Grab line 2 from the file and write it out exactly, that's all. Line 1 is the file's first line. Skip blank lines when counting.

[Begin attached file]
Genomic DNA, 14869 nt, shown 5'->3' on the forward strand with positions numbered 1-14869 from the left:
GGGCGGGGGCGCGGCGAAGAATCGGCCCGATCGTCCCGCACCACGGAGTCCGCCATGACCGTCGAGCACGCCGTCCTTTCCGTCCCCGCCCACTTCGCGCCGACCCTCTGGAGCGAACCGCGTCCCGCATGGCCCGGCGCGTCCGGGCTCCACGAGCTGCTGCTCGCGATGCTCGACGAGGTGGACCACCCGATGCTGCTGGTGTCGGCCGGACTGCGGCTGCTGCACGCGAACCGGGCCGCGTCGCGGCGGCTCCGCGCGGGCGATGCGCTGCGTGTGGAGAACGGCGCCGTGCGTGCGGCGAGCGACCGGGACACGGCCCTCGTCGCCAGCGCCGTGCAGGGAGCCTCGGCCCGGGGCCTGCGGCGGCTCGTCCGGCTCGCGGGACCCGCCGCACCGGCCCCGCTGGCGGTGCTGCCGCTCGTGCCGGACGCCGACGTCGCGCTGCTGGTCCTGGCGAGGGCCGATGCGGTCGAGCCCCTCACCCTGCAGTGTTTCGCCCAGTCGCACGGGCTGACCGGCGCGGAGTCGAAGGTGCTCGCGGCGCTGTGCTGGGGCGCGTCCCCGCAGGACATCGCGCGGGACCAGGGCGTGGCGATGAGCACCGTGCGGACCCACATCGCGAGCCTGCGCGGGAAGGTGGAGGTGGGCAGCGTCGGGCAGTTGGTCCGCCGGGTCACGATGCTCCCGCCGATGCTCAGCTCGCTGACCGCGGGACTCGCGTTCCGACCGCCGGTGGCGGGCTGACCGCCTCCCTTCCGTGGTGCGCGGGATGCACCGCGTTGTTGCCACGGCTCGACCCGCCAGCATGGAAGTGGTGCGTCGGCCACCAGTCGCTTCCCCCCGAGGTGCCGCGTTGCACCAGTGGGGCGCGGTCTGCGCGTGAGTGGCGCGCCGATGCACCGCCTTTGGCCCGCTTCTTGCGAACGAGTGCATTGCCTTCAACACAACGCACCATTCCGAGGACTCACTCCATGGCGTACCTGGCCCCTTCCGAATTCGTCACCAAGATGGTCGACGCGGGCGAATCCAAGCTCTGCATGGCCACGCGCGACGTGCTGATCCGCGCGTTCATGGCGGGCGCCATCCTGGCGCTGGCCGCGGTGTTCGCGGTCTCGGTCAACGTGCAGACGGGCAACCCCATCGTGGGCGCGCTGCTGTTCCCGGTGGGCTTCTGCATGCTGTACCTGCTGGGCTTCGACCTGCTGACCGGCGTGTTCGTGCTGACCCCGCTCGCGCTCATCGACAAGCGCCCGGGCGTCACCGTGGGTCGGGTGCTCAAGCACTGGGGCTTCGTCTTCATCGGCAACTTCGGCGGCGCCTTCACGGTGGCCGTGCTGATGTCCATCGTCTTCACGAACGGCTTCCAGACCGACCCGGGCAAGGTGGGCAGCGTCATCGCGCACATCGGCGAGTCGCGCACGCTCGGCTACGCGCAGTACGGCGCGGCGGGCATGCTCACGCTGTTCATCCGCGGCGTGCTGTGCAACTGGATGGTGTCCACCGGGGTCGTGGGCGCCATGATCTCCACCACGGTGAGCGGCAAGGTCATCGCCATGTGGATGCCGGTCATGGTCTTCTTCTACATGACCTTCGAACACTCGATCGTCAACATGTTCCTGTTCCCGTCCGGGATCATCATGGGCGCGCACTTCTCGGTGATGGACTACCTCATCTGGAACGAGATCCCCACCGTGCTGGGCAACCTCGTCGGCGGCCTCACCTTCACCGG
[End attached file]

GGGCGGGGGCGCGGCGAAGAATCGGCCCGATCGTCCCGCACCACGGAGTCCGCCATGACCGTCGAGCACGCCGTCCTTTCCGTCCCCGCCCACTTCGCGCCGACCCTCTGGAGCGAACCGCGTCCCGCATGGCCCGGCGCGTCCGGGCTCCACGAGCTGCTGCTCGCGATGCTCGACGAGGTGGACCACCCGATGCTGCTGGTGTCGGCCGGACTGCGGCTGCTGCACGCGAACCGGGCCGCGTCGCGGCGGCTCCGCGCGGGCGATGCGCTGCGTGTGGAGAACGGCGCCGTGCGTGCGGCGAGCGACCGGGACACGGCCCTCGTCGCCAGCGCCGTGCAGGGAGCCTCGGCCCGGGGCCTGCGGCGGCTCGTCCGGCTCGCGGGACCCGCCGCACCGGCCCCGCTGGCGGTGCTGCCGCTCGTGCCGGACGCCGACGTCGCGCTGCTGGTCCTGGCGAGGGCCGATGCGGTCGAGCCCCTCACCCTGCAGTGTTTCGCCCAGTCGCACGGGCTGACCGGCGCGGAGTCGAAGGTGCTCGCGGCGCTGTGCTGGGGCGCGTCCCCGCAGGACATCGCGCGGGACCAGGGCGTGGCGATGAGCACCGTGCGGACCCACATCGCGAGCCTGCGCGGGAAGGTGGAGGTGGGCAGCGTCGGGCAGTTGGTCCGCCGGGTCACGATGCTCCCGCCGATGCTCAGCTCGCTGACCGCGGGACTCGCGTTCCGACCGCCGGTGGCGGGCTGACCGCCTCCCTTCCGTGGTGCGCGGGATGCACCGCGTTGTTGCCACGGCTCGACCCGCCAGCATGGAAGTGGTGCGTCGGCCACCAGTCGCTTCCCCCCGAGGTGCCGCGTTGCACCAGTGGGGCGCGGTCTGCGCGTGAGTGGCGCGCCGATGCACCGCCTTTGGCCCGCTTCTTGCGAACGAGTGCATTGCCTTCAACACAACGCACCATTCCGAGGACTCACTCCATGGCGTACCTGGCCCCTTCCGAATTCGTCACCAAGATGGTCGACGCGGGCGAATCCAAGCTCTGCATGGCCACGCGCGACGTGCTGATCCGCGCGTTCATGGCGGGCGCCATCCTGGCGCTGGCCGCGGTGTTCGCGGTCTCGGTCAACGTGCAGACGGGCAACCCCATCGTGGGCGCGCTGCTGTTCCCGGTGGGCTTCTGCATGCTGTACCTGCTGGGCTTCGACCTGCTGACCGGCGTGTTCGTGCTGACCCCGCTCGCGCTCATCGACAAGCGCCCGGGCGTCACCGTGGGTCGGGTGCTCAAGCACTGGGGCTTCGTCTTCATCGGCAACTTCGGCGGCGCCTTCACGGTGGCCGTGCTGATGTCCATCGTCTTCACGAACGGCTTCCAGACCGACCCGGGCAAGGTGGGCAGCGTCATCGCGCACATCGGCGAGTCGCGCACGCTCGGCTACGCGCAGTACGGCGCGGCGGGCATGCTCACGCTGTTCATCCGCGGCGTGCTGTGCAACTGGATGGTGTCCACCGGGGTCGTGGGCGCCATGATCTCCACCACGGTGAGCGGCAAGGTCATCGCCATGTGGATGCCGGTCATGGTCTTCTTCTACATGACCTTCGAACACTCGATCGTCAACATGTTCCTGTTCCCGTCCGGGATCATCATGGGCGCGCACTTCTCGGTGATGGACTACCTCATCTGGAACGAGATCCCCACCGTGCTGGGCAACCTCGTCGGCGGCCTCACCTTCACCGG